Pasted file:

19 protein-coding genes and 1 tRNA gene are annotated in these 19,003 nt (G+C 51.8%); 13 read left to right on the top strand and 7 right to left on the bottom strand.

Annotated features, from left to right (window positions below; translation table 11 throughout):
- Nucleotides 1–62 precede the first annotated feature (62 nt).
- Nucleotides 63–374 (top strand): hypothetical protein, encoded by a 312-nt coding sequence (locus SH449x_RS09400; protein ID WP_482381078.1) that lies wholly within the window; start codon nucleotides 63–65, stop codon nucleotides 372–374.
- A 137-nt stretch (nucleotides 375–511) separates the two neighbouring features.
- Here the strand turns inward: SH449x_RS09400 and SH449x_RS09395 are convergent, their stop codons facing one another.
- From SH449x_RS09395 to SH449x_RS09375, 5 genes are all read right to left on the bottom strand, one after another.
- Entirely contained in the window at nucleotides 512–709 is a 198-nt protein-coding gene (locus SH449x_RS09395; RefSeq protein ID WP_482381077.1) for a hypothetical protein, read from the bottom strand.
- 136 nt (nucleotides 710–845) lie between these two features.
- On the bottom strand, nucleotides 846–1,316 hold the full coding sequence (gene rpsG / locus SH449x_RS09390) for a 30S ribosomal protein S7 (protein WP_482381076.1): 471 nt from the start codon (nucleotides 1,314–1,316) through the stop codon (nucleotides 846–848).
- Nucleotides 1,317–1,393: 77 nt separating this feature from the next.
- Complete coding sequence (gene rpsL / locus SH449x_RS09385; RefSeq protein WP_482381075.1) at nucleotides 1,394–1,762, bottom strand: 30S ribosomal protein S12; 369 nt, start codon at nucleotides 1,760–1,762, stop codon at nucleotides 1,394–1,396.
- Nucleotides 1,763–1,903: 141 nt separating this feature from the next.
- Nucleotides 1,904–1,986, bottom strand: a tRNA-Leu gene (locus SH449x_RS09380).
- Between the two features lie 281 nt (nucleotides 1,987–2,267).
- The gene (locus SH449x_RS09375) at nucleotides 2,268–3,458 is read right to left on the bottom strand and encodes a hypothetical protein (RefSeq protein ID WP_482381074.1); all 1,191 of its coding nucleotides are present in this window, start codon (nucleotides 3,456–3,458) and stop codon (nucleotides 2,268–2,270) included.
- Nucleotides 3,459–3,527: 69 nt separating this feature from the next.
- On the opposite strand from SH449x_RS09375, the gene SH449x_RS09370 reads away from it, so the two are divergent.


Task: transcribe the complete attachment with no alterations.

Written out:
19 protein-coding genes and 1 tRNA gene are annotated in these 19,003 nt (G+C 51.8%); 13 read left to right on the top strand and 7 right to left on the bottom strand.

Annotated features, from left to right (window positions below; translation table 11 throughout):
- Nucleotides 1–62 precede the first annotated feature (62 nt).
- Nucleotides 63–374 (top strand): hypothetical protein, encoded by a 312-nt coding sequence (locus SH449x_RS09400; protein ID WP_482381078.1) that lies wholly within the window; start codon nucleotides 63–65, stop codon nucleotides 372–374.
- A 137-nt stretch (nucleotides 375–511) separates the two neighbouring features.
- Here the strand turns inward: SH449x_RS09400 and SH449x_RS09395 are convergent, their stop codons facing one another.
- From SH449x_RS09395 to SH449x_RS09375, 5 genes are all read right to left on the bottom strand, one after another.
- Entirely contained in the window at nucleotides 512–709 is a 198-nt protein-coding gene (locus SH449x_RS09395; RefSeq protein ID WP_482381077.1) for a hypothetical protein, read from the bottom strand.
- 136 nt (nucleotides 710–845) lie between these two features.
- On the bottom strand, nucleotides 846–1,316 hold the full coding sequence (gene rpsG / locus SH449x_RS09390) for a 30S ribosomal protein S7 (protein WP_482381076.1): 471 nt from the start codon (nucleotides 1,314–1,316) through the stop codon (nucleotides 846–848).
- Nucleotides 1,317–1,393: 77 nt separating this feature from the next.
- Complete coding sequence (gene rpsL / locus SH449x_RS09385; RefSeq protein WP_482381075.1) at nucleotides 1,394–1,762, bottom strand: 30S ribosomal protein S12; 369 nt, start codon at nucleotides 1,760–1,762, stop codon at nucleotides 1,394–1,396.
- Nucleotides 1,763–1,903: 141 nt separating this feature from the next.
- Nucleotides 1,904–1,986, bottom strand: a tRNA-Leu gene (locus SH449x_RS09380).
- Between the two features lie 281 nt (nucleotides 1,987–2,267).
- The gene (locus SH449x_RS09375) at nucleotides 2,268–3,458 is read right to left on the bottom strand and encodes a hypothetical protein (RefSeq protein ID WP_482381074.1); all 1,191 of its coding nucleotides are present in this window, start codon (nucleotides 3,456–3,458) and stop codon (nucleotides 2,268–2,270) included.
- Nucleotides 3,459–3,527: 69 nt separating this feature from the next.
- On the opposite strand from SH449x_RS09375, the gene SH449x_RS09370 reads away from it, so the two are divergent.